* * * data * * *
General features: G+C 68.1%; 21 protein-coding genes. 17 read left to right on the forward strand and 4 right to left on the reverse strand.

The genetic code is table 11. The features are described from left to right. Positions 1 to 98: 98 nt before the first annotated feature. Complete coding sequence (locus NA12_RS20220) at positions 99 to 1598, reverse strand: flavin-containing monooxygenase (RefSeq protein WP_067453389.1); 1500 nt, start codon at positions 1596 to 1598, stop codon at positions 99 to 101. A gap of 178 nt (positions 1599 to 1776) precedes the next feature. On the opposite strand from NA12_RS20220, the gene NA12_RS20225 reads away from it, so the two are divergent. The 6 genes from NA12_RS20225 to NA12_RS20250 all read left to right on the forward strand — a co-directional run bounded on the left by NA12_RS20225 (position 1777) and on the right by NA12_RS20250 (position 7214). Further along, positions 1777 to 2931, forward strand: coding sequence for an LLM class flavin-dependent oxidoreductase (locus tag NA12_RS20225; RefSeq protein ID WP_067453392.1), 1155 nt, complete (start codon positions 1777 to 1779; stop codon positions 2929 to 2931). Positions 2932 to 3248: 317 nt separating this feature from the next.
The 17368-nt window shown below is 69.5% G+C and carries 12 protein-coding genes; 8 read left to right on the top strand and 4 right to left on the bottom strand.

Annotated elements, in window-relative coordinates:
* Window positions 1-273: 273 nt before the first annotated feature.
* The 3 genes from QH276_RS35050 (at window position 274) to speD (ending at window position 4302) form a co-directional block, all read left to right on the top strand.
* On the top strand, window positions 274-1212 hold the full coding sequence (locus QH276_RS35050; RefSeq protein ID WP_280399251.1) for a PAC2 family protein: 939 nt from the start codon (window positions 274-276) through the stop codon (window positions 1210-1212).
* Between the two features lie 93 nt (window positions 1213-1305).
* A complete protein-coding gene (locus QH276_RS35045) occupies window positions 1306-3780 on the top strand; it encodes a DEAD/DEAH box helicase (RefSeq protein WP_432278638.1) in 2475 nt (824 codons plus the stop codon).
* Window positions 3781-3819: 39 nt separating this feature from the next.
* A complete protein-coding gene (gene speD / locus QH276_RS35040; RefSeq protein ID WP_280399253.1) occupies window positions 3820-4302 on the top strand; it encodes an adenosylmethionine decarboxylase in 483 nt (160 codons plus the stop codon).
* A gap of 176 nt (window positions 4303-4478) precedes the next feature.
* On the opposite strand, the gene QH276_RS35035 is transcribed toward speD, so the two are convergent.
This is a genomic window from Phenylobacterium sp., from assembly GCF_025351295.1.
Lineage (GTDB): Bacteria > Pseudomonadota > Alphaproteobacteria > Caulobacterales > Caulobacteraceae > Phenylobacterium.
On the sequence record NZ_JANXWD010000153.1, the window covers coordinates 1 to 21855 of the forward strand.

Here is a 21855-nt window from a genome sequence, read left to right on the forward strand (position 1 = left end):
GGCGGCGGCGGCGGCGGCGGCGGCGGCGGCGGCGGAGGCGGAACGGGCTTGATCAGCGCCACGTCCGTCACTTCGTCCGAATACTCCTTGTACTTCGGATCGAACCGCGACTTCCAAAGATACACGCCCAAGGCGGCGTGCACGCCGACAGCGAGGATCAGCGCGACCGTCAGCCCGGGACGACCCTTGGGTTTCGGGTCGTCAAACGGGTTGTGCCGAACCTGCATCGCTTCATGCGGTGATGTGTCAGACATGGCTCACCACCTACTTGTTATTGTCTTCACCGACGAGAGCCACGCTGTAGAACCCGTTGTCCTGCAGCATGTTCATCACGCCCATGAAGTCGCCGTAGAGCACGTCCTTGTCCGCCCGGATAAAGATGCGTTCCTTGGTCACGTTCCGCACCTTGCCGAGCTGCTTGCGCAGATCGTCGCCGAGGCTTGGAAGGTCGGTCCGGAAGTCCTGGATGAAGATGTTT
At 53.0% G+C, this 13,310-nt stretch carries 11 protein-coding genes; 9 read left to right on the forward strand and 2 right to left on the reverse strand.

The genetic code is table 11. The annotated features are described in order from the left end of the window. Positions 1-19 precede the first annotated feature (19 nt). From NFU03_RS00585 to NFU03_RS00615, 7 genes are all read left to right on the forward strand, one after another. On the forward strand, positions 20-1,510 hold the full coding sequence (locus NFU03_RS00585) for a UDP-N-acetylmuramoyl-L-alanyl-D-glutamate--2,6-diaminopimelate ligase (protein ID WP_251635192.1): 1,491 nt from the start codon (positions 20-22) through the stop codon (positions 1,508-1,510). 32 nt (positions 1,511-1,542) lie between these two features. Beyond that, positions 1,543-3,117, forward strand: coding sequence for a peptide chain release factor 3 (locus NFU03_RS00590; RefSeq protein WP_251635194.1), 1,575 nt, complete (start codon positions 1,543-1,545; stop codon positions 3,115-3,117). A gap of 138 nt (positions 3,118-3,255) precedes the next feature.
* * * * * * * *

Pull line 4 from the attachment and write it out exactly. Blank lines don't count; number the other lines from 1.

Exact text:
Annotated elements, in window-relative coordinates: